Two decades ago, bone marrow from one little girl saved the life of her sister. And the way it happened still makes news today.
|Anissa Ayala’s transplant made national headlines. (Photo by Fred Lee)|
On June 4, 1991, Anissa Ayala received bone marrow from her baby sister, Marissa Ayala, who was conceived by a couple desperate to save their ailing daughter’s life. The event was both celebrated and controversial.
Now 39 and 21, the sisters spent the 20th anniversary of the procedure in New York City, where they were invited to NBC’s “Today” show to discuss their story.
It began in 1988, when 16-year-old Anissa Ayala was diagnosed with chronic myelogenous leukemia. A bone marrow transplant was the only option, but no matching donors surfaced.
Inspired by a dream, Anissa Ayala’s parents, Mary and Abe Ayala, believed they could save their daughter by conceiving another child.
The odds were discouraging. Abe Ayala had to have a vasectomy reversed, and even if he and his wife produced another child, there was only a one-in-four chance of a match.
Incredibly, four months later, 42-year-old Mary Ayala became pregnant, and the developing baby would make a compatible donor. Marissa Eve Ayala was born in 1990.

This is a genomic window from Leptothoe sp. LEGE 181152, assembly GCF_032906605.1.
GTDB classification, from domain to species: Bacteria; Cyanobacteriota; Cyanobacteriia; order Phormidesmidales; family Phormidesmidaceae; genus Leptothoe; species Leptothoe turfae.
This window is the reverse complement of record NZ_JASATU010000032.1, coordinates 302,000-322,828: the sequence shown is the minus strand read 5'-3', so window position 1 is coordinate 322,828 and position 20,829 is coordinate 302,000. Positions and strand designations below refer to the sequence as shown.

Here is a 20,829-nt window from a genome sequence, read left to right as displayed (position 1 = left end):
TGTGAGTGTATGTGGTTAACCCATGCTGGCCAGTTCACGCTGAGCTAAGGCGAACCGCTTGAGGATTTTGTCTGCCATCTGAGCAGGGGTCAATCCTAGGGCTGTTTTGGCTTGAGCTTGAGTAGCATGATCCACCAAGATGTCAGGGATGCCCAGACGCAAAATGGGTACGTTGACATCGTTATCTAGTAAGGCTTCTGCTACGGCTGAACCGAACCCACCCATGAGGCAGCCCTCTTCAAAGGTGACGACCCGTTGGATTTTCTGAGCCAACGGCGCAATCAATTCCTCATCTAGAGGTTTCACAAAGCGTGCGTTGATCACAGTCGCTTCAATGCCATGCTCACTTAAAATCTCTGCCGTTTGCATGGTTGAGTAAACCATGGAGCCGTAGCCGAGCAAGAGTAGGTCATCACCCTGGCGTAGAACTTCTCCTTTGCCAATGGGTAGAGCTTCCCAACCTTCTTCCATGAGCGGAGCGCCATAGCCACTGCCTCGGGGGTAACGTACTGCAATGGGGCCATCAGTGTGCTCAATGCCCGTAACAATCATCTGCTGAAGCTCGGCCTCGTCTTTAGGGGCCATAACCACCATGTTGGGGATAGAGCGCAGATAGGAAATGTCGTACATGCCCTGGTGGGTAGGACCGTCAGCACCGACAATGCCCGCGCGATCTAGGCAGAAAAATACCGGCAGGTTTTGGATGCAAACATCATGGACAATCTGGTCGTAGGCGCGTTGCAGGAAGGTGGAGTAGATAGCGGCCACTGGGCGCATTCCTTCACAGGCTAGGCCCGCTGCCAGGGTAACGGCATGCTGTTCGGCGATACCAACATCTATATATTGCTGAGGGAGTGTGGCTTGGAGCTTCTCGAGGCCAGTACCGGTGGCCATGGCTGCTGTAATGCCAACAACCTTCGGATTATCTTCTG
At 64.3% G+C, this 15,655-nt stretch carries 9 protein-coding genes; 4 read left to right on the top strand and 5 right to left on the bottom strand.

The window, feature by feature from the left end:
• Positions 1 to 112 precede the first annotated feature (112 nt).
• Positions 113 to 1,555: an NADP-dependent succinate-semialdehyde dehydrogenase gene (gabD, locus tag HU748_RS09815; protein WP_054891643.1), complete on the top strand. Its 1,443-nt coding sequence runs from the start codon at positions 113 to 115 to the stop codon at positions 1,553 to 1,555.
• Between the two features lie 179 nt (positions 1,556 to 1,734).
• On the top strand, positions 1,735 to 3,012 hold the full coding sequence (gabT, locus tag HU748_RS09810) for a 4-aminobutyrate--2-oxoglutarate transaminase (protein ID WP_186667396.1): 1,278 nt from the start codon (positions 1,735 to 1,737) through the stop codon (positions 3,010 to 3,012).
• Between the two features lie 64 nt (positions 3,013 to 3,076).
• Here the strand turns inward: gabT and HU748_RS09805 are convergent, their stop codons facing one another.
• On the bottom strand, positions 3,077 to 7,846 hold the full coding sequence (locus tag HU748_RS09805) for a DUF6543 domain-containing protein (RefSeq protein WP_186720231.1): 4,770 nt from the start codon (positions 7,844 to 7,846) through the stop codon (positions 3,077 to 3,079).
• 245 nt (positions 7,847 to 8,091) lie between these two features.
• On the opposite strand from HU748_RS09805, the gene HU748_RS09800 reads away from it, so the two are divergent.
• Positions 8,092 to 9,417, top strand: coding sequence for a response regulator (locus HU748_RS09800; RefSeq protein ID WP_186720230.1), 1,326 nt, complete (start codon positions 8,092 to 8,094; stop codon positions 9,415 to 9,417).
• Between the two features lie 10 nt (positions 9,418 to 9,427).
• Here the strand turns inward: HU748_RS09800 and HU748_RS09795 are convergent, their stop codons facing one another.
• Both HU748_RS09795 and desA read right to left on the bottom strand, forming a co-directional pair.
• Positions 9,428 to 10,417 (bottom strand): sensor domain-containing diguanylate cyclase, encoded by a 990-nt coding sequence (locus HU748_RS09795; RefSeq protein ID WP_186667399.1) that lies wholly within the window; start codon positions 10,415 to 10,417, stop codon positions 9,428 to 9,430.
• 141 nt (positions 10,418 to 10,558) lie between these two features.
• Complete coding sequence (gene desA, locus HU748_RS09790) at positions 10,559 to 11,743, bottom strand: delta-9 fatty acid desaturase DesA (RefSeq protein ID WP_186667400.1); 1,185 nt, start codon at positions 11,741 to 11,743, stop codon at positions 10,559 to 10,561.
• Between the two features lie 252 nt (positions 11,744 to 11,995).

Focused on saving their oldest daughter’s life, the Ayalas soon were astonished to find themselves in the midst of a media firestorm, as medical ethicists and the public weighed in on the case. TIME magazine featured the sisters on its cover and explored the controversy with a story titled “Ethics: Creating a Child to Save Another.”
Just a little more than a year after the baby’s birth, doctors transplanted Marissa Ayala’s stem cells into her sister.
|Anissa Ayala holds her baby sister, Marissa Ayala, while at City of Hope in 1991. (Courtesy of the Ayala family)|
Anissa Ayala remains cancer-free two decades later.
Inspired by her parents’ act, Anissa Ayala is creating a foundation to provide financial support for cancer patients’ families, and she is working on a book about her story.
Marissa Ayala, who will be a senior in college next fall, plans to become a speech pathologist.
The Ayalas’ story dramatically underscored the need for bone marrow donors, particularly among minority populations, and helped expand the donor registry.
“That legacy has carried on for 20 years,” said Anissa Ayala’s doctor, Stephen J. Forman, M.D., Francis and Kathleen McNamara Distinguished Chair in Hematology and Hematopoietic Cell Transplantation and chair of the Department of Hematology & Hematopoietic Cell Transplantation. “Many patients since Anissa’s transplant have likely been saved by marrow from donors who were inspired to register by her story.”
On the “Today” show, Marissa Ayala described the deep bond she shares with her sister.
“Without her and her sickness, I would not be here. And without me being a perfect match for my sister, she would not be here, as well,” she said.
To see the Ayala sisters’ interview on the “Today” show, visit www.today.com and enter “Anissa Ayala” in the search box.